MARCH 11 — After months of campaigning and the last-minute sprint at all the precursor awards shows, we’re finally closing in on Hollywood’s biggest night of the year — the Oscar 2023 ceremony happening on March 13, 2023.
While last year’s Oscars saw the totally unexpected last minute sprint and photo finish for CODA, which came out of nowhere to overtake last season’s overwhelming favourite The Power Of The Dog by suddenly winning at the Producers Guild of America (PGA) awards just a week before the Oscars and ultimately winning Best Picture, there’s nothing like that happening this year, unless we take All Quiet On The Western Front’s (AQOTWF) huge win at the Baftas as a sign that Everything Everywhere All At Once (EEAAO) now has a similar surprise challenger.
This prediction game, however, is never about what I want or hope to happen, hence my inclusion of who I think will win (based on the patterns that can be discerned from the precursor awards) and who I think should win (which is my personal preference).
There’s only so many categories that I can fit in here, so let’s just go with the main categories, shall we?
As I mentioned before, with a clean sweep at the PGA, Directors Guild of America (DGA), Screen Actors Guild (SAG), and Writers Guild of America (WGA) awards, EEAAO is the overwhelming favourite to take home the Best Picture award this year, although some concern may be raised by the fact that AQOTWF pretty much cleaned up at the Baftas at the film’s expense, which might be giving out the same CODA vibes this year because since it’s a German film, it wasn’t eligible to compete at a lot of these precursor awards.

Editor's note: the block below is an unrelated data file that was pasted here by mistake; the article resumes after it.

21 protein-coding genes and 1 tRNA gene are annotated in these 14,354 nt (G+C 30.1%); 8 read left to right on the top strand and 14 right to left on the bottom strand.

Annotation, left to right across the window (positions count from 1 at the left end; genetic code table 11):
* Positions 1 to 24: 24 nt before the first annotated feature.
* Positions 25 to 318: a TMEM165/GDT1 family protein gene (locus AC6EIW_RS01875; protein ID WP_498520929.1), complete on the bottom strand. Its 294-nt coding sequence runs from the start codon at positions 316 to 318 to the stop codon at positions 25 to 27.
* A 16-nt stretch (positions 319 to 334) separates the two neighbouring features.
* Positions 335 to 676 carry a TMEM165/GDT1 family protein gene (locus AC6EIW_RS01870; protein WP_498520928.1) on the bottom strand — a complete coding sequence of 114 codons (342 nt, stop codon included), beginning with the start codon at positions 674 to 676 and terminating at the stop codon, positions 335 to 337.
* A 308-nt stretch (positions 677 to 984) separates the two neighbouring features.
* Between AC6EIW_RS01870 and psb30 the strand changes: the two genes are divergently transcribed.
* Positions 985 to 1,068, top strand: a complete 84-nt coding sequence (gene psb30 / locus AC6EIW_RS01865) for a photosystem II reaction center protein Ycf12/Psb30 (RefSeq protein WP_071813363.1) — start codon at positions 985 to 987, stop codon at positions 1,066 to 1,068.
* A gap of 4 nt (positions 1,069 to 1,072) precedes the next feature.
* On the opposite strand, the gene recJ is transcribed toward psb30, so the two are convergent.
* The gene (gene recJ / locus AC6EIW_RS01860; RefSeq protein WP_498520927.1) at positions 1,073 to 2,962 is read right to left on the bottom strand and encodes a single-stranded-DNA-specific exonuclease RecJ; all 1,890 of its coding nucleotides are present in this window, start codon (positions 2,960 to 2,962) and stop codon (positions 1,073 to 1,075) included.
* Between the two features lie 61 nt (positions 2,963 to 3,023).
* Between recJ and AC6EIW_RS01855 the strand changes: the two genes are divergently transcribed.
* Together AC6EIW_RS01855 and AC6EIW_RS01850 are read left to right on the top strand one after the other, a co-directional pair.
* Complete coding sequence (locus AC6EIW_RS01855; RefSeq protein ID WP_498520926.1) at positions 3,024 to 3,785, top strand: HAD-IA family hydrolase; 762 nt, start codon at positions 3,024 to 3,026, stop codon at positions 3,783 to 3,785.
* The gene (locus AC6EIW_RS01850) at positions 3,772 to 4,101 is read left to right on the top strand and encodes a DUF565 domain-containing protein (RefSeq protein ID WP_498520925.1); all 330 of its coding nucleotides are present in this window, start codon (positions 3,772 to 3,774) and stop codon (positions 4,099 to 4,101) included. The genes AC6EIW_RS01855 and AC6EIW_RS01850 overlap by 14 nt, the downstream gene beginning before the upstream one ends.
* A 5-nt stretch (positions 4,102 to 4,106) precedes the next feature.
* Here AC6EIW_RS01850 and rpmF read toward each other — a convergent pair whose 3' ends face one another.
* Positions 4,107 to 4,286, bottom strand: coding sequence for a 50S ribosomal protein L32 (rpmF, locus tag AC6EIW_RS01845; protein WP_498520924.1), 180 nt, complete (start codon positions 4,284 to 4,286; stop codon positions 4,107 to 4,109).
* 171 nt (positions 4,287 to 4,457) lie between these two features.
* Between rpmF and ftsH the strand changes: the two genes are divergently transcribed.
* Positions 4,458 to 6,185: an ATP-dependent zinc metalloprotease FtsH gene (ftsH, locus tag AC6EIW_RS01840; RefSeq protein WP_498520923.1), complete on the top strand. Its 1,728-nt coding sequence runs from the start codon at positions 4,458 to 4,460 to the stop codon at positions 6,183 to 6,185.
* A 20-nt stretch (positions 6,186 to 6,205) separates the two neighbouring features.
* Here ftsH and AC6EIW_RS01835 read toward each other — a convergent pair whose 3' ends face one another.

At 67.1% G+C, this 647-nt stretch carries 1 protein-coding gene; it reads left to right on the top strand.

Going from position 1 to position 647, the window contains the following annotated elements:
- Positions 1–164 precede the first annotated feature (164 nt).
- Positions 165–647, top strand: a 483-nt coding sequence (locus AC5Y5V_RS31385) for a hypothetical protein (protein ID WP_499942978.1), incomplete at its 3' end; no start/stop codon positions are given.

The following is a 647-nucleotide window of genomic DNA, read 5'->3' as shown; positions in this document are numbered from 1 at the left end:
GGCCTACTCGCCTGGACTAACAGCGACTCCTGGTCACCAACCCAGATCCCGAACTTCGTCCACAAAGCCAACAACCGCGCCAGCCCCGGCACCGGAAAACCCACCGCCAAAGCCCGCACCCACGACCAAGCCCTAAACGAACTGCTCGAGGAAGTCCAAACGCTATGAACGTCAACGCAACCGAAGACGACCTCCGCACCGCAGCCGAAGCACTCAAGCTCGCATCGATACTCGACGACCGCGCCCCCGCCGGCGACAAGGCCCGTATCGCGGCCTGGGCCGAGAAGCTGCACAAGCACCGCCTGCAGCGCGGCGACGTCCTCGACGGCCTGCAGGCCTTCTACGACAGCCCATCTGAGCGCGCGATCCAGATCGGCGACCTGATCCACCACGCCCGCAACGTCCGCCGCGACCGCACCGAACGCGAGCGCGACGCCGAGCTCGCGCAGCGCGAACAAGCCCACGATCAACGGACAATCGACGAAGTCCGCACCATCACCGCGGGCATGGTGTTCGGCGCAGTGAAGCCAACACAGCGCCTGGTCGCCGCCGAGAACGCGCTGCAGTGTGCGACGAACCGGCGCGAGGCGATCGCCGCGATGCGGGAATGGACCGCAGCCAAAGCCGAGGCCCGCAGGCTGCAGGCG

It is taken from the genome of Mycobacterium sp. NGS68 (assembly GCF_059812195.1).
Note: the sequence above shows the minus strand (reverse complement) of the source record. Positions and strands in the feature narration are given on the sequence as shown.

Although my favourite out of all the Best Picture nominees is undoubtedly Spielberg’s achingly lovely The Fabelmans, this award is EEAAO’s to lose, and should it lose, I think it will be to AQOTWF.
Should win: The Fabelmans
Will win: Everything Everywhere All At Once
Of all the nominees here, my heart will always prefer the more classical directing chops on display by Spielberg in The Fabelmans, but the win by the Daniels at the DGA surely points towards a Best Director win at the Oscars as well for the pair.
Only eight times in the DGA’s 74-year history has its winner not gone on to win the Best Director award at the Oscars, and that is one heck of a pattern to ignore when making Oscar predictions. The Daniels it is then.
Should win: Steven Spielberg
Will win: Daniel Kwan & Daniel Scheinert
This is probably the tightest category to predict at this year’s Oscars, with Colin Farrell at first seemingly leading the race with a Best Actor win at Venice (defeating fellow Oscar nominee Brendan Fraser), only to see Fraser then picking up wins at the Critics Choice Awards, and more crucially, the SAG awards.